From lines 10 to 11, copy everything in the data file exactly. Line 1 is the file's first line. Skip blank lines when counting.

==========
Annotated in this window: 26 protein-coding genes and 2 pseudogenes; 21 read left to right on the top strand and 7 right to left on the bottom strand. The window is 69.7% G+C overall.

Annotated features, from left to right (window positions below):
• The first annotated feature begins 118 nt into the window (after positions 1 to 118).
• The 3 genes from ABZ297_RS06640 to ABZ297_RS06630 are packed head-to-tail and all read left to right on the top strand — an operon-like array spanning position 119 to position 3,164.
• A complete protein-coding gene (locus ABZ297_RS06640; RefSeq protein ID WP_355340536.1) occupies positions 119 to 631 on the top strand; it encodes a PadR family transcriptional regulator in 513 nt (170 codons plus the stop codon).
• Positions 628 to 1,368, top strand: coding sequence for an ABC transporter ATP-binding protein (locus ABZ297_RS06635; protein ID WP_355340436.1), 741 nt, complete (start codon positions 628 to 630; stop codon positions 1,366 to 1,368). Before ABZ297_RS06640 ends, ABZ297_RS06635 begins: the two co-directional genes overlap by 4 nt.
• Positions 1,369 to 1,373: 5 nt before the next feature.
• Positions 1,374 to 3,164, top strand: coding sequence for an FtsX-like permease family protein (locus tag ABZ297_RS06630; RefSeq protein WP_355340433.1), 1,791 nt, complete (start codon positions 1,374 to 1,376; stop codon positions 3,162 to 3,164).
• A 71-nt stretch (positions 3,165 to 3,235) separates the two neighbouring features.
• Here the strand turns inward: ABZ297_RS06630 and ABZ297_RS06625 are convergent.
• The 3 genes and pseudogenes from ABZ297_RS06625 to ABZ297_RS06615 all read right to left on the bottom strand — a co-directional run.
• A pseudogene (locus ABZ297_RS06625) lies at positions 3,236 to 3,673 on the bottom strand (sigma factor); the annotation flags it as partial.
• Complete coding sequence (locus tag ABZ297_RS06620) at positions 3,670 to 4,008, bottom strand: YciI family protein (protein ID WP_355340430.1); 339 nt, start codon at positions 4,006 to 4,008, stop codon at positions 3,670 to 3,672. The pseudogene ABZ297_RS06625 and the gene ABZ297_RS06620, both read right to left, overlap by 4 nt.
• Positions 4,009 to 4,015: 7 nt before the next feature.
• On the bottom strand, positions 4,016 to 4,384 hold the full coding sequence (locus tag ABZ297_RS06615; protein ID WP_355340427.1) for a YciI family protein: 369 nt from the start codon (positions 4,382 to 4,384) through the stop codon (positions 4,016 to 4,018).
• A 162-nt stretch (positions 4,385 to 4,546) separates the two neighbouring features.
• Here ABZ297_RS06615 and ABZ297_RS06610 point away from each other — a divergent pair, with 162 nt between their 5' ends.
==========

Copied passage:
• Here the strand turns inward: ABZ297_RS06630 and ABZ297_RS06625 are convergent.
• The 3 genes and pseudogenes from ABZ297_RS06625 to ABZ297_RS06615 all read right to left on the bottom strand — a co-directional run.